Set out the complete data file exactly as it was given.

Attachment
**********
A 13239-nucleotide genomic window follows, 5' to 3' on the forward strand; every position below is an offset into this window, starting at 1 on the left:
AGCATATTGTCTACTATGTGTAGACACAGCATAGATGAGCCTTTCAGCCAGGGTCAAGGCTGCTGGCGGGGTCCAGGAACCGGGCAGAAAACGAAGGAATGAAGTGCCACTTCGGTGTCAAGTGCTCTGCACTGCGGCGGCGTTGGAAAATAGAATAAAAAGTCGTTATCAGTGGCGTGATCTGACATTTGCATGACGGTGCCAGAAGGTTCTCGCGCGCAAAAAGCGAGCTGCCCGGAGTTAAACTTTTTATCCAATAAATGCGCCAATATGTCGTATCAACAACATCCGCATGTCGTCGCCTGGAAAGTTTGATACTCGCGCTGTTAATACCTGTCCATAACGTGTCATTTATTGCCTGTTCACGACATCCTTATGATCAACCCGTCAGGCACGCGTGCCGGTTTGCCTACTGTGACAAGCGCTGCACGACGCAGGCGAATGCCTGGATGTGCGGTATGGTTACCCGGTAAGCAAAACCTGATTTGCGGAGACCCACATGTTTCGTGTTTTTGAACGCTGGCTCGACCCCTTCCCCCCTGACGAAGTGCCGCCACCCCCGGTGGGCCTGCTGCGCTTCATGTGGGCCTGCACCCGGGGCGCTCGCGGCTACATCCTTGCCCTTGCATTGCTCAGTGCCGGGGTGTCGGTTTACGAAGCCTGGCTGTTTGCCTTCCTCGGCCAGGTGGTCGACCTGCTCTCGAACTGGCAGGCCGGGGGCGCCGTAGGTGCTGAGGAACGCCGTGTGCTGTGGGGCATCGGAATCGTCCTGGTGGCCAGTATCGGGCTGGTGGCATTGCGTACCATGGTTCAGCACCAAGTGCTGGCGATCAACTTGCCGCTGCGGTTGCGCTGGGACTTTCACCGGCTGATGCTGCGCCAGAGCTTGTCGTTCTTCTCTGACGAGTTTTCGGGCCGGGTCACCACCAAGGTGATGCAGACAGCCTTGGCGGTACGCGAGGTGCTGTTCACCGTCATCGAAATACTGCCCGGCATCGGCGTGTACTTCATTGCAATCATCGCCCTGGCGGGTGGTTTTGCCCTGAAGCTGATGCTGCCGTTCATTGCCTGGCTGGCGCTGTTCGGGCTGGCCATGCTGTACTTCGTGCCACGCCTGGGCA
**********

A 13239-nucleotide genomic window follows, 5' to 3' on the forward strand; every position below is an offset into this window, starting at 1 on the left:
AGCATATTGTCTACTATGTGTAGACACAGCATAGATGAGCCTTTCAGCCAGGGTCAAGGCTGCTGGCGGGGTCCAGGAACCGGGCAGAAAACGAAGGAATGAAGTGCCACTTCGGTGTCAAGTGCTCTGCACTGCGGCGGCGTTGGAAAATAGAATAAAAAGTCGTTATCAGTGGCGTGATCTGACATTTGCATGACGGTGCCAGAAGGTTCTCGCGCGCAAAAAGCGAGCTGCCCGGAGTTAAACTTTTTATCCAATAAATGCGCCAATATGTCGTATCAACAACATCCGCATGTCGTCGCCTGGAAAGTTTGATACTCGCGCTGTTAATACCTGTCCATAACGTGTCATTTATTGCCTGTTCACGACATCCTTATGATCAACCCGTCAGGCACGCGTGCCGGTTTGCCTACTGTGACAAGCGCTGCACGACGCAGGCGAATGCCTGGATGTGCGGTATGGTTACCCGGTAAGCAAAACCTGATTTGCGGAGACCCACATGTTTCGTGTTTTTGAACGCTGGCTCGACCCCTTCCCCCCTGACGAAGTGCCGCCACCCCCGGTGGGCCTGCTGCGCTTCATGTGGGCCTGCACCCGGGGCGCTCGCGGCTACATCCTTGCCCTTGCATTGCTCAGTGCCGGGGTGTCGGTTTACGAAGCCTGGCTGTTTGCCTTCCTCGGCCAGGTGGTCGACCTGCTCTCGAACTGGCAGGCCGGGGGCGCCGTAGGTGCTGAGGAACGCCGTGTGCTGTGGGGCATCGGAATCGTCCTGGTGGCCAGTATCGGGCTGGTGGCATTGCGTACCATGGTTCAGCACCAAGTGCTGGCGATCAACTTGCCGCTGCGGTTGCGCTGGGACTTTCACCGGCTGATGCTGCGCCAGAGCTTGTCGTTCTTCTCTGACGAGTTTTCGGGCCGGGTCACCACCAAGGTGATGCAGACAGCCTTGGCGGTACGCGAGGTGCTGTTCACCGTCATCGAAATACTGCCCGGCATCGGCGTGTACTTCATTGCAATCATCGCCCTGGCGGGTGGTTTTGCCCTGAAGCTGATGCTGCCGTTCATTGCCTGGCTGGCGCTGTTCGGGCTGGCCATGCTGTACTTCGTGCCACGCCTGGGCA